The Disaster group, Inc. (TDG) our parent company, is prepared to provide pre-disaster preparedness instruction and post disaster recovery organizing assistance.
Our training and experience enables TDG staff to work with communities and provide guidance in how to effectively prepare citizens to be more self reliant during disasters and thus be able to render aid to neighbors more effectively. In addition TDG has developed a training program that will improve the ability of local churches and civic groups to organize their members and become a positive asset to the local Emergency Management Agency.
The confusion inherent in a disaster can be overcome, but only if communities have anchor organizations that can provide coordinating centers and volunteer management.
Andrew E. Jones, The Disaster group, Inc. President and CEO, addressed this problem recently. “Volunteers are essential to effective humanitarian response and long term recovery, but they must be coordinated according to local needs. These needs are best determined by gathering and analyzing local information in a timely manner. Most municipalities are not set up to accomplish those tasks, but we have templates for accomplishing that and are looking for real time opportunities to share.”
New Jersey State Government hotline
“Today we’re activating the hotline so that our state is prepared to direct volunteers where help may be needed,” she said.
Guadagno said any trained volunteers affiliated with emergency response organizations should contact those agencies to register and get an assignment.
The hotline is run by the New Jersey Business Action Center and the Governor’s Office of Volunteerism, both within the New Jersey Department of State, which Guadagno also oversees in her capacity as secretary of state.
The Department of State will work with NJ AmeriCorps to direct volunteers where help is needed.
Any residents seeking help from volunteers should call 211 or visit www.nj211.org.
How NOT to task volunteers
Many people show up early at a disaster site with good intentions but little preparation, said Bernard Scrogin, a veteran responder with Lutheran Social Services of Texas and Louisiana.
Those good intentions turned into disappointment for a busload of out-of-state volunteers who arrived in New Jersey last week. The volunteers did not have any plans for where they were going to stay or help and they were encouraged to go home by emergency responders.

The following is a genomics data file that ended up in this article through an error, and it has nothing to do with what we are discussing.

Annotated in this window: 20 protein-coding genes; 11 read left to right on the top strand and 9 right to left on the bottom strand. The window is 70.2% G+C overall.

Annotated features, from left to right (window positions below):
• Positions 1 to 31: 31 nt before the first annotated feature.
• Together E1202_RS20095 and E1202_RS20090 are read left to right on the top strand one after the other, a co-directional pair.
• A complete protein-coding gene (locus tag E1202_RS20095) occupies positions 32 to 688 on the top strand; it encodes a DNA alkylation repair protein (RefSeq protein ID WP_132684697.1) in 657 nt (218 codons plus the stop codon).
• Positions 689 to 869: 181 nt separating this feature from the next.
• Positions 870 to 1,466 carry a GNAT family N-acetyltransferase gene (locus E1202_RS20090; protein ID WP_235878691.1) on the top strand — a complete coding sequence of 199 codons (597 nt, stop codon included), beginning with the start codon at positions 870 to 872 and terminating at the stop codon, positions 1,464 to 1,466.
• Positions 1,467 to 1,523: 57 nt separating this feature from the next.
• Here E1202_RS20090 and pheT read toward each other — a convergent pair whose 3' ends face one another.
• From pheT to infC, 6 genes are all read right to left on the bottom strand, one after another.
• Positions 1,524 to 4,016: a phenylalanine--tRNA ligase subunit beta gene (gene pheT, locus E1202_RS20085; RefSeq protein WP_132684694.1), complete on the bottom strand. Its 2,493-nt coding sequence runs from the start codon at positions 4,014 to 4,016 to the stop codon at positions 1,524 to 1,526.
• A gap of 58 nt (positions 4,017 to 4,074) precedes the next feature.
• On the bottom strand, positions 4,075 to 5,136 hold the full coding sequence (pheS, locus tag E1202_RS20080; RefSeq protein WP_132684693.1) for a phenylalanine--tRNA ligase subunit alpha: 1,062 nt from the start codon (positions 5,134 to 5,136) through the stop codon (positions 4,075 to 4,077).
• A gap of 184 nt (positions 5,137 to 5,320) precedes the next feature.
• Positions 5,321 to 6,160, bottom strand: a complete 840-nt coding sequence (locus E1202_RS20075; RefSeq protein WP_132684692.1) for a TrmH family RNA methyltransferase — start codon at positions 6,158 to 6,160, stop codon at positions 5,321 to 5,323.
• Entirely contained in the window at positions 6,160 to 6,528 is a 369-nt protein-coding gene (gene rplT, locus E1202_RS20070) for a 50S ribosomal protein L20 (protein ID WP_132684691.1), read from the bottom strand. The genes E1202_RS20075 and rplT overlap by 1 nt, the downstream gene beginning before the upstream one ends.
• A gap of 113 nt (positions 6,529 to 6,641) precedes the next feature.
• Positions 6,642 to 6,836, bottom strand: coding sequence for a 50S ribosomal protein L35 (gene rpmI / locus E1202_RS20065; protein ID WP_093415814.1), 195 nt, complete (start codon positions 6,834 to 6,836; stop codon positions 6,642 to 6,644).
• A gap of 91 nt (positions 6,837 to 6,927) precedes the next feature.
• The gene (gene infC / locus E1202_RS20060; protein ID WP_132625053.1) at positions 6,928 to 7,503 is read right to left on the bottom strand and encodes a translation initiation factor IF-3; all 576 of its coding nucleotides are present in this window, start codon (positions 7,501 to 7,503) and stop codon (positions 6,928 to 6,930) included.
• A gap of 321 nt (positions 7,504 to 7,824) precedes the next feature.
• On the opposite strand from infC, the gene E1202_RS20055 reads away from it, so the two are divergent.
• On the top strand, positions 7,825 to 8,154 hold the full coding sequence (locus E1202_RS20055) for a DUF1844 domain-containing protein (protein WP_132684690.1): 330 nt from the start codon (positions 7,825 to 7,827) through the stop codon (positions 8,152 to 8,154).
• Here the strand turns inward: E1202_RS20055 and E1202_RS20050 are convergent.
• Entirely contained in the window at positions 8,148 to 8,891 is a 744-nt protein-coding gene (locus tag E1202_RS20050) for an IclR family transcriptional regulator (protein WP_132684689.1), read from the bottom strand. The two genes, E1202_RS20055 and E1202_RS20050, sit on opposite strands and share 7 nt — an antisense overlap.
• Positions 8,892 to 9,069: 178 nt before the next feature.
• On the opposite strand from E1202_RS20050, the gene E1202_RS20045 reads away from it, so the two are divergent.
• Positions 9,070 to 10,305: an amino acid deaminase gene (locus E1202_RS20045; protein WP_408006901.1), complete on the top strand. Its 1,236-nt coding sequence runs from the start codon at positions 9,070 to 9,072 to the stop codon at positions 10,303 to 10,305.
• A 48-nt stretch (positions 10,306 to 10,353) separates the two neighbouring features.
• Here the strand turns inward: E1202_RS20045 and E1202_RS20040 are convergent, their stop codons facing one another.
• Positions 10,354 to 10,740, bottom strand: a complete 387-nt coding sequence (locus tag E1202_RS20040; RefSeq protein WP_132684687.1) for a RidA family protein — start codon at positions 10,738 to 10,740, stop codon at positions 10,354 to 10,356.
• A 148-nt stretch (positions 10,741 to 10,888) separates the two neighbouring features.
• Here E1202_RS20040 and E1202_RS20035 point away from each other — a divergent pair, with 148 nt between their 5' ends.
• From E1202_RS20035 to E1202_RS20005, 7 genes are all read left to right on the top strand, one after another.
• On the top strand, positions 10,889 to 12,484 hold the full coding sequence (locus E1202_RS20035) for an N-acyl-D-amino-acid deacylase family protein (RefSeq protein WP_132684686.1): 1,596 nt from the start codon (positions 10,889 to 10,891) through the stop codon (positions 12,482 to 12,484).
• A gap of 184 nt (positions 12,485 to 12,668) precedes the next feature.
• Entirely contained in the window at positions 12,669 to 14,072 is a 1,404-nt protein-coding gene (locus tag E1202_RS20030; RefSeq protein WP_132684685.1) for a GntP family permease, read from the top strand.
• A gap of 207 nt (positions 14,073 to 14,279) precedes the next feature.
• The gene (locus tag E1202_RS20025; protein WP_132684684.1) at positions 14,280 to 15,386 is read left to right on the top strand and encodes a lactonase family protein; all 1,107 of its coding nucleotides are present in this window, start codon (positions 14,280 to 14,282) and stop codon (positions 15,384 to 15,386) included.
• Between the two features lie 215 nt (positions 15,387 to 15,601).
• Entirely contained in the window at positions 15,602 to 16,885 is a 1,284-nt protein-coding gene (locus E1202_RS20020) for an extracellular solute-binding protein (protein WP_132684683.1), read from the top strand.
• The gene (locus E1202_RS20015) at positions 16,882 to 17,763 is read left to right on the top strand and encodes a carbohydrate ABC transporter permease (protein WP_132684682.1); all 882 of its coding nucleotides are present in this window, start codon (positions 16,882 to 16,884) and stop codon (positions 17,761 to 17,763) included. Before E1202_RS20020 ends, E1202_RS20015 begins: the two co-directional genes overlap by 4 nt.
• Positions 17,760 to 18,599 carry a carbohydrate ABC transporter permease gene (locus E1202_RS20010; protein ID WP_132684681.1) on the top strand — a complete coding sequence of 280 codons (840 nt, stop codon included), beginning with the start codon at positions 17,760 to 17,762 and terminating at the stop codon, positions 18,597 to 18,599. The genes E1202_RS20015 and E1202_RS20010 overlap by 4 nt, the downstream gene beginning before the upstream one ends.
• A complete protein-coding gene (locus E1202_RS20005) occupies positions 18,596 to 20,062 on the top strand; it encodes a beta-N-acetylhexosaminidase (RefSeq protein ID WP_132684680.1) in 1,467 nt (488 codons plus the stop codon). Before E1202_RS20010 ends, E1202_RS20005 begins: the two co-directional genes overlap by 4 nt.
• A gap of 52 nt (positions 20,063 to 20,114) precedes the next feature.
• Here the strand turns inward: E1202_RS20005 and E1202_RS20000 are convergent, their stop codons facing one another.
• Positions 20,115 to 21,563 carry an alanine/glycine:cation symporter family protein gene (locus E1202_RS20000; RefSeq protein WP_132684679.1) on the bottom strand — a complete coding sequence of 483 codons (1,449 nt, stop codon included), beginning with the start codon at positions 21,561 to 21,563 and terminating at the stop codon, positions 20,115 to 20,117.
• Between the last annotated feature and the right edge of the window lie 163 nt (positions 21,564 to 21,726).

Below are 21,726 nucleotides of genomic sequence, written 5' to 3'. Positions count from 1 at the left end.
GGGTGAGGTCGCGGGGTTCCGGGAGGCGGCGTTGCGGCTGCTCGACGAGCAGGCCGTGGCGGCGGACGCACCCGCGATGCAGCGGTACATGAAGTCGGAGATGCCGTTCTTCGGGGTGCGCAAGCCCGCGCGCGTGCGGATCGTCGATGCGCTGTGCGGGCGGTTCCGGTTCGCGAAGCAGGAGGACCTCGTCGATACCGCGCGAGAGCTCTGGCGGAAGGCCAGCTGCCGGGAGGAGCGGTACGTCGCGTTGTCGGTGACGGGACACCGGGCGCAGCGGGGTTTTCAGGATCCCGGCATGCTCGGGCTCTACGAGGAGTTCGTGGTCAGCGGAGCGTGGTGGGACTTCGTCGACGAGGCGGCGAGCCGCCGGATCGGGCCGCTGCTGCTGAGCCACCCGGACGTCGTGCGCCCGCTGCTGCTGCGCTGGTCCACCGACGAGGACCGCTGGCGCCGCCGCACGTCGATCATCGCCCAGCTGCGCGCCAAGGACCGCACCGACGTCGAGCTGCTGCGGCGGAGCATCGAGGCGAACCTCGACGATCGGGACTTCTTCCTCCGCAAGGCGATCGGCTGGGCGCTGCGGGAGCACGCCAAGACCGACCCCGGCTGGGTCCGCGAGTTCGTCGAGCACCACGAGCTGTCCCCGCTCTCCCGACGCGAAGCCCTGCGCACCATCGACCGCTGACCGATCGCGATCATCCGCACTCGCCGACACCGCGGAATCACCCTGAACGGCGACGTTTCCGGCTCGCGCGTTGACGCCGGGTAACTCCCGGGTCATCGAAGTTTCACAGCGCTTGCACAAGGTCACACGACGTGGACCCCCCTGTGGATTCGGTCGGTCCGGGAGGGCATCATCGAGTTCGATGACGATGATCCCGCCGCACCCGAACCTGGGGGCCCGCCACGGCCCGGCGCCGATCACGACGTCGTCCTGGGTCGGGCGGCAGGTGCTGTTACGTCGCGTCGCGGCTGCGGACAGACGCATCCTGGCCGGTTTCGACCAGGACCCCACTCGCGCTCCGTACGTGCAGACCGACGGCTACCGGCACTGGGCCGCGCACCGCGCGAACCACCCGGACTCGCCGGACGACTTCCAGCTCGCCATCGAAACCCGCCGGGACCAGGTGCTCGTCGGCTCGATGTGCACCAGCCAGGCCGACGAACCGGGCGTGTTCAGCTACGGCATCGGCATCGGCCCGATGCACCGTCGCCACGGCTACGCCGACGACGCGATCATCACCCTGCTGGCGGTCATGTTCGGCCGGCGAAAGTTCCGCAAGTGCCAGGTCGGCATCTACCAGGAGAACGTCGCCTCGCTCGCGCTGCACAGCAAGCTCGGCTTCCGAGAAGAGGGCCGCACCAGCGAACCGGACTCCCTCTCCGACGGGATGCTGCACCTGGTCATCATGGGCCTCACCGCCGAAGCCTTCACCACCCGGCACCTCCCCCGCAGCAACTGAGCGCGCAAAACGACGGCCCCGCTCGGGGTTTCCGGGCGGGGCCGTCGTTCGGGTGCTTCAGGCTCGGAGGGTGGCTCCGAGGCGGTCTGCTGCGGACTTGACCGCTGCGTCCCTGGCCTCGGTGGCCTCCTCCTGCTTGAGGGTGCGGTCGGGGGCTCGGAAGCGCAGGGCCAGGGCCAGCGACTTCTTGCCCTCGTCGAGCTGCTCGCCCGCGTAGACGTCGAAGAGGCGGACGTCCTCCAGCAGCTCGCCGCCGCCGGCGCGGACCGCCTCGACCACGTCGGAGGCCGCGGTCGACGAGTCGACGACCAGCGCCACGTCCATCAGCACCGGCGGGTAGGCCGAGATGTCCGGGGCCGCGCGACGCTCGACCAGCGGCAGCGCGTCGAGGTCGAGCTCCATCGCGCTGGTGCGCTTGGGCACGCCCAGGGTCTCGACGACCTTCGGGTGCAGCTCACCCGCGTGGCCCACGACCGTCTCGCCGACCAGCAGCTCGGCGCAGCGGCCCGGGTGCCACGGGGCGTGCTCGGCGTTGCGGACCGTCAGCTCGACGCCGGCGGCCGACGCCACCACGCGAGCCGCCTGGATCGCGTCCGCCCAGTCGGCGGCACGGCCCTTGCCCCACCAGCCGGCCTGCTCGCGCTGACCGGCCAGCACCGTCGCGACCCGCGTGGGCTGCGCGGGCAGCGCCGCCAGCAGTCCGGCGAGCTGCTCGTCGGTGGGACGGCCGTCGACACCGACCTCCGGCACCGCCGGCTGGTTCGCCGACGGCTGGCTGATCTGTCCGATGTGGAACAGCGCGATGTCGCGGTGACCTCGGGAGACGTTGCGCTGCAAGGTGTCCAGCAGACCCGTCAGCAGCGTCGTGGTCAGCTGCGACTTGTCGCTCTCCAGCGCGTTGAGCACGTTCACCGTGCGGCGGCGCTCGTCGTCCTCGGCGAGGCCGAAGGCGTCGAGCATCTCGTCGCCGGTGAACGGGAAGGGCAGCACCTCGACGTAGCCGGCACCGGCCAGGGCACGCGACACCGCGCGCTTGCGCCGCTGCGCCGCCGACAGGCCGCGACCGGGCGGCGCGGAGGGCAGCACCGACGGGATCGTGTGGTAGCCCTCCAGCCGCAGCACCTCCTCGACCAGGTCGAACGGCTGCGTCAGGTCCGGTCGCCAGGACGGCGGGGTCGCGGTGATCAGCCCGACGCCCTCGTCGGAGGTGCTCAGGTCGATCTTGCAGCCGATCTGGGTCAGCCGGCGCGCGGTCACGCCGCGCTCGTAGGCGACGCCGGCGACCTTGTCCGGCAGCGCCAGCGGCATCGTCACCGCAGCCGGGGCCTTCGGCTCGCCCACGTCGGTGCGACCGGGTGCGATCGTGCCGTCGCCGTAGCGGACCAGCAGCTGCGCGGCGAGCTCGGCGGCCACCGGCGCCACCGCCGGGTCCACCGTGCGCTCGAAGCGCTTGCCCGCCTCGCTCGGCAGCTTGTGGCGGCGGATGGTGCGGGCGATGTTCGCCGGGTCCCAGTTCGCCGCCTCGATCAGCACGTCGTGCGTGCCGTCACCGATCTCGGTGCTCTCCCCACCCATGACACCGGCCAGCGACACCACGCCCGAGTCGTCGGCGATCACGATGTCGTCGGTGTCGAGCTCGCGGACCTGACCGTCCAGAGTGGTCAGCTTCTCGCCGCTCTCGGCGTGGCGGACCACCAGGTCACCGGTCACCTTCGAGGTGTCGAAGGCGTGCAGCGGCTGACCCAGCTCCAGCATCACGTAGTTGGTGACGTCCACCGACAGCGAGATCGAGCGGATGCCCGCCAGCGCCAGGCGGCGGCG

It is the same in almost every major disaster. Scrogin recalls a similar incident from the initial response to Hurricane Katrina. "Some volunteer groups down there got a call from people who said, 'hey, 200 of us are getting on buses, and we're coming down tomorrow to do work.' They went down there with no transportation, no equipment - just ill-prepared. Their hearts are in the right place but we're trying to help people realize they need to think ahead."
That means getting affiliated with a responding group – and often helping out months down the road during long-term recovery.
Sheltering in place can begin without delay if teh community is trained to respond effectively
November 14th - Army Corps of Engineers works with FEMA to open shelter in place recovery coordinating centersRelease date:November 16, 2012Release Number:4086-015
LINCROFT, N.J. -- FEMA, the state of New Jersey, volunteer agencies and the U.S. Army Corps of Engineers, working out of the State-FEMA Joint Field Office in Lincroft, NJ, began a Shelter In Place Assistance Program Nov. 14 to help New Jersey residents recover following Hurricane Sandy.
The program provides training, mentoring, and materials by Army engineers to Voluntary Organizations Active in Disaster (VOAD) members, such as the Southern Baptist Convention, Mennonite and Methodist Men.
“The most important part of recovery is helping those affected by Hurricane Sandy get back to a sense of normalcy,” said Joel Hendrix, South Atlantic Division, Chief Readiness and Contingency Operations, who is leading the Corps efforts. “Nothing brings more stability to someone affected by disaster than getting back into their home.”
The program seeks to give VOAD groups the skills and materials necessary to make minor, temporary repairs to homes, such as boarding up windows with plywood. Allowing people to return to their homes so quickly after a disaster, said Hendrix, not only gives them time to make more permanent repairs but also minimizes the number of people seeking temporary shelter.
About 500 homes, many of which suffered water damage, will be assessed for possible repairs.
“Our job is to support the governor and the volunteers,” Hendrix said.
The Corps’ team is working in close coordination with FEMA, and state and locals officials.